Coronado Panama
Coronado Come See What You’re Missing

Honestly, the best way to find a rental is word of mouth – you just need to start asking people if they know of a rental like you are looking for. You’ll be surprised how many leads you can get in a short time.

If you rent a car and drive around, you’ll find for rent and for sale signs for properties that are not listed on any website or real estate office anywhere.

Remember, don’t buy or rent anything without seeing it first. And, it’s better to RENT for at least 12 months before you even think about buying. Twelve months in Panama will give you time to make sure you love living in Panama and that you have picked the right town and microclimate.

The Online Panama Relocation Guide lists honest and reliable real estate agents. It also has reliable immigration lawyers, insurance brokers, and everything you need to know to relocate to Panama!

During an all-inclusive Panama Relocation Tour, we will introduce you to trusted real estate professionals who can help you find a rental or home to buy – all while avoiding a net listing situation.

Jackie Lange

Jackie Lange is the founder of Panama Relocation Tours and lives in the highlands of Boquete Panama. She has helped thousands of people relocate to Panama.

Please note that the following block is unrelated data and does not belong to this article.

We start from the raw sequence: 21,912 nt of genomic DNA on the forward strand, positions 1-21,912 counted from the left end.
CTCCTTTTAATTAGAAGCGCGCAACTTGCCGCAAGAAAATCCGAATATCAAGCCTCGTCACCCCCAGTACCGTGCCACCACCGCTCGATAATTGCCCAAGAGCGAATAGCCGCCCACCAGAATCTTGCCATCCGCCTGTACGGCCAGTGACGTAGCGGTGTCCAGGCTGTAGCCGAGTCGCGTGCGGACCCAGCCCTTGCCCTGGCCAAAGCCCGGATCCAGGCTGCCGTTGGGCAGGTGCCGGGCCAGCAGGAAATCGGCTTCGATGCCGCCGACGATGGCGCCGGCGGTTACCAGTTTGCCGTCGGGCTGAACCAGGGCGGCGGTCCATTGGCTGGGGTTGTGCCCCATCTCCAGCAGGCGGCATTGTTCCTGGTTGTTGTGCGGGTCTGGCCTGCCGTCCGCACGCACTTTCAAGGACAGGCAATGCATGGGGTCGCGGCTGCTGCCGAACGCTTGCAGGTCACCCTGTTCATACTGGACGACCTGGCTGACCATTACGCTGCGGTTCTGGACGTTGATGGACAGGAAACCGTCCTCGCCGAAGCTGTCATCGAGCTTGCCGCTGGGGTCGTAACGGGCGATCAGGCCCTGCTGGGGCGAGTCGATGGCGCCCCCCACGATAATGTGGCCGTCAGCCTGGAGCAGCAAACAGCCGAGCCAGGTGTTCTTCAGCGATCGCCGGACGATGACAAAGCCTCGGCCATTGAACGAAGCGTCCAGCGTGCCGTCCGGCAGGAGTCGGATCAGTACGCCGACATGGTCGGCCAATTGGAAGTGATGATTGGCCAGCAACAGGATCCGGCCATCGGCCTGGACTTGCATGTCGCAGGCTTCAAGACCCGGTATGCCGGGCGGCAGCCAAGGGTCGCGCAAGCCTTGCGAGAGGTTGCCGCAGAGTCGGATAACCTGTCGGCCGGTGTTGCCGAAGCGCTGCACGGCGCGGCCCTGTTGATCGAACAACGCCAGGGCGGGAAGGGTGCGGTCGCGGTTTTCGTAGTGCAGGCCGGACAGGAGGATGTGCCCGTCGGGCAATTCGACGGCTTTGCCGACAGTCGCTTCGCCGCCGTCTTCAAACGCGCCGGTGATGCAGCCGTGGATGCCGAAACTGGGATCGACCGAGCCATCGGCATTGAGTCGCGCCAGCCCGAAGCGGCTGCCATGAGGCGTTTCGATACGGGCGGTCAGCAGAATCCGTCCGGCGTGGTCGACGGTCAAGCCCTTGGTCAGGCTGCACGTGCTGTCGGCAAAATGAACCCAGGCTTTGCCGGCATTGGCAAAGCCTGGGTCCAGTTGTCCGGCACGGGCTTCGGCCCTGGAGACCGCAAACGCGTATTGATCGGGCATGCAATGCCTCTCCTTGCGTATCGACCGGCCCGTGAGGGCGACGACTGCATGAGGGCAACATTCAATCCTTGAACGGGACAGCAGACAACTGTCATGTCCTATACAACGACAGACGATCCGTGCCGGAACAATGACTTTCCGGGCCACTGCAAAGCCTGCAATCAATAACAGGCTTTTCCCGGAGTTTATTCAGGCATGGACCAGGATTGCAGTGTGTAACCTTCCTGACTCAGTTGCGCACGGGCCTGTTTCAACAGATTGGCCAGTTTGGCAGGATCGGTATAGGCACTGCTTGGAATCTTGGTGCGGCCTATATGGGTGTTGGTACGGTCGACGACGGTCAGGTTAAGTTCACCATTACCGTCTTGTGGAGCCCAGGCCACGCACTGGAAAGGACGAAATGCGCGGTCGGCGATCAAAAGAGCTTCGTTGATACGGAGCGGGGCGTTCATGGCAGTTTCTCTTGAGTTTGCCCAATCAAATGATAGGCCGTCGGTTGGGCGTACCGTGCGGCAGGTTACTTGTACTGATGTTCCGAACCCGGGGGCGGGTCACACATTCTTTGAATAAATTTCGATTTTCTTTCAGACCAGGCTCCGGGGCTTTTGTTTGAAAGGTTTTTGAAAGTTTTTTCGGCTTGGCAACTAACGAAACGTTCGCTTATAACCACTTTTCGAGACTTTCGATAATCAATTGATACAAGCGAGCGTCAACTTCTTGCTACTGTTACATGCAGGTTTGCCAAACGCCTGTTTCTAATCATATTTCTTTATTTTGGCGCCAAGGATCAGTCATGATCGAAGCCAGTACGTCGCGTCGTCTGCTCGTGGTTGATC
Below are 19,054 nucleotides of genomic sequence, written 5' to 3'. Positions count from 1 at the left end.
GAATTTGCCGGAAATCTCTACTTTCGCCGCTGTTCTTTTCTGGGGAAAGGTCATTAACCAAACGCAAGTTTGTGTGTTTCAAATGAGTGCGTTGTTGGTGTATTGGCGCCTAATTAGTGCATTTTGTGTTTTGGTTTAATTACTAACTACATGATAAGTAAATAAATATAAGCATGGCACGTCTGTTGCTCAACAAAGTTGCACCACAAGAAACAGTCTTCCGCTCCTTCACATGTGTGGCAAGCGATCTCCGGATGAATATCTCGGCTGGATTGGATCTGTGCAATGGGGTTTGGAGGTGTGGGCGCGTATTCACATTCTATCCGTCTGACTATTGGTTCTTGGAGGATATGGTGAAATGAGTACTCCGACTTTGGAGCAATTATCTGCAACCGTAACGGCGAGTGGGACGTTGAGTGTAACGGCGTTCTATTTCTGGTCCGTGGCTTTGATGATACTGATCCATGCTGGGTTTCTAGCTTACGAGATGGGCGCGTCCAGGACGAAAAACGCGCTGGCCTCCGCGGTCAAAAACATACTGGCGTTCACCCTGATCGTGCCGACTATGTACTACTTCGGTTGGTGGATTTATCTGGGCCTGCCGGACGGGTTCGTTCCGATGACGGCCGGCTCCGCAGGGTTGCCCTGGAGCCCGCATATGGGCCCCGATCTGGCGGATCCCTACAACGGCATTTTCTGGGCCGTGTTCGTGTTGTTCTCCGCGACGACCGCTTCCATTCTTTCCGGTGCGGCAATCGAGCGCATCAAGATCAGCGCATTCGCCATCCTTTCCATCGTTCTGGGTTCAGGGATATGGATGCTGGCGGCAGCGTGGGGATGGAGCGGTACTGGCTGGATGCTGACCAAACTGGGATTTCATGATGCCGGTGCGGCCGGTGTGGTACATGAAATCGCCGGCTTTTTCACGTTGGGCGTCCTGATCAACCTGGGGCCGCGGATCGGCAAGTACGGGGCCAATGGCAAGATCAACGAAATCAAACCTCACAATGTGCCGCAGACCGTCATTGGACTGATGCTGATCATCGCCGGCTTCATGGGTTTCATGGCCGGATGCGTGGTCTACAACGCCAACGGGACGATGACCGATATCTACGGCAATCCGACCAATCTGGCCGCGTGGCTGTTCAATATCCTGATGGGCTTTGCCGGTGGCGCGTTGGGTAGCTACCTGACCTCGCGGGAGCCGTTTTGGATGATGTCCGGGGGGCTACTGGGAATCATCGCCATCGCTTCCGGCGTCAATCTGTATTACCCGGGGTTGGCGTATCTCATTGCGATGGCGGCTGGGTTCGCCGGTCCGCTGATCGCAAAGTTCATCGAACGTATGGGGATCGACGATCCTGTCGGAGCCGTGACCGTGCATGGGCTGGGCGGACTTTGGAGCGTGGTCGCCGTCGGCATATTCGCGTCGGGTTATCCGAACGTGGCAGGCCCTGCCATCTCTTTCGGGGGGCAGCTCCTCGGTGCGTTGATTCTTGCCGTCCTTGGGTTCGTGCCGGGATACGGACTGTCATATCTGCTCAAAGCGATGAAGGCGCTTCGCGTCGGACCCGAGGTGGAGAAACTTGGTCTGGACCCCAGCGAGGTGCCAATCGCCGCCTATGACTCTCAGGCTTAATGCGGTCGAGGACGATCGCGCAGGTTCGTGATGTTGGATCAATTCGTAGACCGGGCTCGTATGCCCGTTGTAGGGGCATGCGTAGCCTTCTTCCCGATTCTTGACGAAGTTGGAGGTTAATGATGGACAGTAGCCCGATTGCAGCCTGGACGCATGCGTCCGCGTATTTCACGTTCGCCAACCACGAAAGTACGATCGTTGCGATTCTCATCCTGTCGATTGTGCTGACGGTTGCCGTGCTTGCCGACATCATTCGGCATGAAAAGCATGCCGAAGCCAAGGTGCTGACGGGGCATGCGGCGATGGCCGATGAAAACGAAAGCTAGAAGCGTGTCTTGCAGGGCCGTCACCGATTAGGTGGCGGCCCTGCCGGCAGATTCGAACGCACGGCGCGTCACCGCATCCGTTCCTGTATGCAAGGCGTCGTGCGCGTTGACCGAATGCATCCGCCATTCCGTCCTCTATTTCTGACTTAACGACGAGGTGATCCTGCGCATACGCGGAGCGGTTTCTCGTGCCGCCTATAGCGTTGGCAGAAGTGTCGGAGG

Reader Interactions


  1. Jack Dougherty says

    Hi Jackie,
    Do you know if Ruby McKenzie is a net listing realtor? Isabell and I were on the tour with you at that house when the other realtor showed.we have been here almost a week now with no luck finding a place.

    • Jackie Lange says

      Hi Jack, I don’t know about Ruby other than she rents out houses. Ask to see her WORK PERMIT to verify that she is legally working in Panama. Visit Casa Solution on main street, they have a lot of rentals.

  2. Rosalee says

    Found a house listed on Viviun AD-267418 listed $420,000. Same house Panama Realtor ID 11124 $374,000.

    • Jackie Lange says

      Rosalee, the same house is probably listed in a few other places at different prices too. It is, unfortunately, common in Panama.

  3. Rick Winnick says

    How would we confirm a person is an actual real estate agent (administrator) we have an identification number 8-843-450 but have not been able to confirm his name Carlos Alexis Macre.
    Thanks Rick

    • Jackie Lange says

      Rick, ask to see his real estate license and ask who his broker is then talk to the broker to verify that Carlos is an agent with the company